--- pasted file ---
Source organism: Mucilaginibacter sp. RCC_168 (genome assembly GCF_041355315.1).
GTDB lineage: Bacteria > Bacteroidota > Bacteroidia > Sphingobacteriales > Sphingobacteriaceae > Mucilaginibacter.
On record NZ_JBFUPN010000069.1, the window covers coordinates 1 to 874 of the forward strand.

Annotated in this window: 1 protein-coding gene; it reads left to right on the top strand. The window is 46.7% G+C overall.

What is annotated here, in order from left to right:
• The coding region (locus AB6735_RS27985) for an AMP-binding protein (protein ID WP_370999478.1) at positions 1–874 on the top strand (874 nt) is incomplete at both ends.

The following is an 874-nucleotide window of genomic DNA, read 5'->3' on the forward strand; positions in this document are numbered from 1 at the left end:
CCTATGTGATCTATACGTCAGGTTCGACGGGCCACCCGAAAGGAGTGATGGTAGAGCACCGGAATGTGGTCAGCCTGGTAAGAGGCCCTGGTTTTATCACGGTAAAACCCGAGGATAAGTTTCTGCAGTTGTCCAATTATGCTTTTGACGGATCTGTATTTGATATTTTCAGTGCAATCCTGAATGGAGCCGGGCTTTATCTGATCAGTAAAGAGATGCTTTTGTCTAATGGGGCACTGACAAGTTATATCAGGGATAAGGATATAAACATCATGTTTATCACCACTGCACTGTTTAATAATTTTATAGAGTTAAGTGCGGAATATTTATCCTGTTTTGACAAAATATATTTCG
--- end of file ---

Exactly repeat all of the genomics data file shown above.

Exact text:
Source organism: Mucilaginibacter sp. RCC_168 (genome assembly GCF_041355315.1).
GTDB lineage: Bacteria > Bacteroidota > Bacteroidia > Sphingobacteriales > Sphingobacteriaceae > Mucilaginibacter.
On record NZ_JBFUPN010000069.1, the window covers coordinates 1 to 874 of the forward strand.

Annotated in this window: 1 protein-coding gene; it reads left to right on the top strand. The window is 46.7% G+C overall.

What is annotated here, in order from left to right:
• The coding region (locus AB6735_RS27985) for an AMP-binding protein (protein ID WP_370999478.1) at positions 1–874 on the top strand (874 nt) is incomplete at both ends.

The following is an 874-nucleotide window of genomic DNA, read 5'->3' on the forward strand; positions in this document are numbered from 1 at the left end:
CCTATGTGATCTATACGTCAGGTTCGACGGGCCACCCGAAAGGAGTGATGGTAGAGCACCGGAATGTGGTCAGCCTGGTAAGAGGCCCTGGTTTTATCACGGTAAAACCCGAGGATAAGTTTCTGCAGTTGTCCAATTATGCTTTTGACGGATCTGTATTTGATATTTTCAGTGCAATCCTGAATGGAGCCGGGCTTTATCTGATCAGTAAAGAGATGCTTTTGTCTAATGGGGCACTGACAAGTTATATCAGGGATAAGGATATAAACATCATGTTTATCACCACTGCACTGTTTAATAATTTTATAGAGTTAAGTGCGGAATATTTATCCTGTTTTGACAAAATATATTTCG